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In various bits of Android code I've seen:

 public class MyActivity extends Activity {
    public void method() {
       mContext = this;    // since Activity extends Context
       mContext = getApplicationContext();
       mContext = getBaseContext();

However I can't find any decent explanation of which is preferable, and under what circumstances which should be used.

Pointers to documentation on this, and guidance about what might break if the wrong one is chosen, would be much appreciated.

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This link might help you. Go through this.. – Aju May 28 '12 at 15:30
up vote 236 down vote accepted

I agree that documentation is sparse when it comes to Contexts in Android, but you can piece together a few facts from various sources.

This blog post on the official Google Android developers blog was written mostly to help address memory leaks, but provides some good information about contexts as well:

In a regular Android application, you usually have two kinds of Context, Activity and Application.

Reading the article a little bit further tells about the difference between the two and when you might want to consider using the application Context (Activity.getApplicationContext()) rather than using the Activity context this). Basically the Application context is associated with the Application and will always be the same throughout the life cycle of your app, where as the Activity context is associated with the activity and could possibly be destroyed many times as the activity is destroyed during screen orientation changes and such.

I couldn't find really anything about when to use getBaseContext() other than a post from Dianne Hackborn, one of the Google engineers working on the Android SDK:

Don't use getBaseContext(), just use the Context you have.

That was from a post on the android-developers newsgroup, you may want to consider asking your question there as well, because a handful of the people working on Android actual monitor that newsgroup and answer questions.

So overall it seems preferable to use the global application context when possible.

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When I have an activity A which can start activity B which, in turn, can restart A with CLEAR_TOP flag (and possibly repeat this cycle many times) - what context should I use in this case in order to avoid building up a huge trail of referenced contexts? Diana says using 'this' rather than getBaseContext, but then... most of the times A will be reused but there are situations when a new object for A will be created and then the old A leaks. So it seems that getBaseContext is the most proper choice for most cases. Then it's not clear why Don't use getBaseContext(). Could someone clarify this? – JBM Mar 30 '11 at 12:21
how would one access the context object inside of a class that does not extend Activity? – Cole Apr 19 '11 at 20:23
@Cole, you could create a class, which we'll call "ExampleClass" here, whose constructor takes a Context object and instantiates a class instance variable, "appContext". Then, your Activity class (or any other Class for that matter) can call an ExampleClass method that makes use of the ExampleClass' "appContext" instance variable. – Archie1986 Jun 24 '11 at 17:02

Here's what I've found regarding the use of context:

1) Within an Activity itself, use this for inflating layouts and menus, register context menus, instantiating widgets, start other activities, create new Intent within an Activity, instantiating preferences, or other methods available in an Activity.

Inflate layout:

View mView = this.getLayoutInflater().inflate(R.layout.myLayout, myViewGroup);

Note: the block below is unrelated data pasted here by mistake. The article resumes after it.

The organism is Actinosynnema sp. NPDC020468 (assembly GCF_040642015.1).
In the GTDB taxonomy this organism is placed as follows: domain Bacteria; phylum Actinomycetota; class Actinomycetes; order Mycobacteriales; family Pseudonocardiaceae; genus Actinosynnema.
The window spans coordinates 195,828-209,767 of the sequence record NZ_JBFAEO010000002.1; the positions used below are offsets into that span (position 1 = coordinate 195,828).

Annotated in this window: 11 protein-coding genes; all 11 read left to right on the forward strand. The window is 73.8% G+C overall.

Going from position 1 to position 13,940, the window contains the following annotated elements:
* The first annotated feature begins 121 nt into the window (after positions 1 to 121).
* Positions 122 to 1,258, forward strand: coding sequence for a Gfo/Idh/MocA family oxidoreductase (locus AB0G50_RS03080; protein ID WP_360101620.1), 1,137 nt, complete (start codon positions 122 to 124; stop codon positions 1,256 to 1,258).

Inflate menu:

public boolean onCreateOptionsMenu(Menu menu) {
    this.getMenuInflater().inflate(, menu);
    return true;

Register context menu:


Instantiate widget:

TextView myTextView = (TextView) this.findViewById(;

Start an Activity:

Intent mIntent = new Intent(this, MyActivity.class);

Instantiate preferences:

SharedPreferences mSharedPreferences = this.getPreferenceManager().getSharedPreferences();

2) For application-wide class, use getApplicationContext() as this context exist for the lifespan of the application.

Retrieve the name of the current Android package:

public class MyApplication extends Application {    
    public static String getPackageName() {
        String packageName = null;
        try {
            PackageInfo mPackageInfo = getApplicationContext().getPackageManager().getPackageInfo(getApplicationContext().getPackageName(), 0);
            packageName = mPackageInfo.packageName;
        } catch (NameNotFoundException e) {
            // Log error here.
        return packageName;

Bind an application-wide class:

Intent mIntent = new Intent(this, MyPersistent.class);
MyServiceConnection mServiceConnection = new MyServiceConnection();
if (mServiceConnection != null) {
    getApplicationContext().bindService(mIntent, mServiceConnection, Context.BIND_AUTO_CREATE);

3) For Listeners and other type of Android classes (e.g. ContentObserver), use a Context substitution like:

mContext = this;    // Example 1
mContext = context; // Example 2

where this or context is the context of a class (Activity, etc).

Activity context substitution:

public class MyActivity extends Activity {
    private Context mContext;
    protected void onCreate(Bundle savedInstanceState) {
        mContext = this;

Listener context substitution:

public class MyLocationListener implements LocationListener {
    private Context mContext;
    public MyLocationListener(Context context) {
        mContext = context;

ContentObserver context substitution:

public class MyContentObserver extends ContentObserver {
    private Context mContext;
    public MyContentObserver(Handler handler, Context context) {
        mContext = context;

4) For BroadcastReceiver (including inlined/embedded receiver), use the receiver's own context.

External BroadcastReceiver:

public class MyBroadcastReceiver extends BroadcastReceiver {
    public void onReceive(Context context, Intent intent) {
        final String action = intent.getAction();